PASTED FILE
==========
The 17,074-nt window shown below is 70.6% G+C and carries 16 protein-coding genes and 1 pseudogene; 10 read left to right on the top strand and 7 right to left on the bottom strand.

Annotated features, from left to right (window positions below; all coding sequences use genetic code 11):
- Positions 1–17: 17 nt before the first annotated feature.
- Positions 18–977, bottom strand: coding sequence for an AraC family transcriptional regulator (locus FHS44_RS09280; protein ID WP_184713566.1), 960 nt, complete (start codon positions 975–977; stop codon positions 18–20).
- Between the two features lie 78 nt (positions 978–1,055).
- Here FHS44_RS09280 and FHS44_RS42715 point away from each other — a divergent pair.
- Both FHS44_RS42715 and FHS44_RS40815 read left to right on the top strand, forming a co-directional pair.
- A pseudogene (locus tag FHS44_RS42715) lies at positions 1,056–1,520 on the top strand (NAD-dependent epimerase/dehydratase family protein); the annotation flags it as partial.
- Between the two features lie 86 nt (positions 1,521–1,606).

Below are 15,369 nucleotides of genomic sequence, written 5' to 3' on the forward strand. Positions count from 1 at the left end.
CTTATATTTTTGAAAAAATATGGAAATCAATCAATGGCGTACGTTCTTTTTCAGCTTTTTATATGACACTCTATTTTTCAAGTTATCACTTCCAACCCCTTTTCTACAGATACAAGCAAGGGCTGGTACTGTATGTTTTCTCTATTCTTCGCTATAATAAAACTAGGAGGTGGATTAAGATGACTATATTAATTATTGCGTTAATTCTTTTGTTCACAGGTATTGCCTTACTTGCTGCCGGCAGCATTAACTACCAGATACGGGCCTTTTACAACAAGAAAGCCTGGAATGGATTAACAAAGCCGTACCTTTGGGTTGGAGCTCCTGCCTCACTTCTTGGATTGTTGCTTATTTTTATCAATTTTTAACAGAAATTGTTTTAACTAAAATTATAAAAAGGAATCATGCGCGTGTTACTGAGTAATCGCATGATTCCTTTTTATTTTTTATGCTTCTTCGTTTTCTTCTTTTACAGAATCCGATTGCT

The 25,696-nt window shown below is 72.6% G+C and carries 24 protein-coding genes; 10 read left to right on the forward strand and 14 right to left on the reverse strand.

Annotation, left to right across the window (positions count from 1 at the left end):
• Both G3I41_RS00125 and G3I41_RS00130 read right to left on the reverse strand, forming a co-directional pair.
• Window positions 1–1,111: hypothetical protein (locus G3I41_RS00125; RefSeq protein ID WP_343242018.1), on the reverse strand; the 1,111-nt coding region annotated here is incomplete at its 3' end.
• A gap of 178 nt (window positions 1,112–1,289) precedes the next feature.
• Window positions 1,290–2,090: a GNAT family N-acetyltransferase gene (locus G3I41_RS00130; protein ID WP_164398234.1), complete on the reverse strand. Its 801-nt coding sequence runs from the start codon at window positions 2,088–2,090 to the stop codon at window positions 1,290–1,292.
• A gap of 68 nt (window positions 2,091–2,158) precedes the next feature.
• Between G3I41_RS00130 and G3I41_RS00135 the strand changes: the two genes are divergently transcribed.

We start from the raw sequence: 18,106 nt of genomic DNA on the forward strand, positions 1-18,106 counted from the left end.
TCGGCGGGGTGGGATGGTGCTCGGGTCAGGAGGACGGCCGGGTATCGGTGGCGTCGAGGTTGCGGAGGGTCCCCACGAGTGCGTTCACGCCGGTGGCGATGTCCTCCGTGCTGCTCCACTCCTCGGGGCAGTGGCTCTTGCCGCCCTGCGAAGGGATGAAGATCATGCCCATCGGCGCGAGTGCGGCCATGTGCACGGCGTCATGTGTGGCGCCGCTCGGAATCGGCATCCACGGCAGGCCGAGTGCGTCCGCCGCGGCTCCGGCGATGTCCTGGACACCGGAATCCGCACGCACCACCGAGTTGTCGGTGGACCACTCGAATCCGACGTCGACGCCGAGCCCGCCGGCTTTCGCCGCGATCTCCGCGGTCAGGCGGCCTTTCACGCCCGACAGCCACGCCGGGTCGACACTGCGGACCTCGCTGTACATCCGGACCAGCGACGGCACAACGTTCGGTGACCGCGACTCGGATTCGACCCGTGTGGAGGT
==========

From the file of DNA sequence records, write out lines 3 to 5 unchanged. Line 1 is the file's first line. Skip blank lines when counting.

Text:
- Positions 1–17: 17 nt before the first annotated feature.
- Positions 18–977, bottom strand: coding sequence for an AraC family transcriptional regulator (locus FHS44_RS09280; protein ID WP_184713566.1), 960 nt, complete (start codon positions 975–977; stop codon positions 18–20).
- Between the two features lie 78 nt (positions 978–1,055).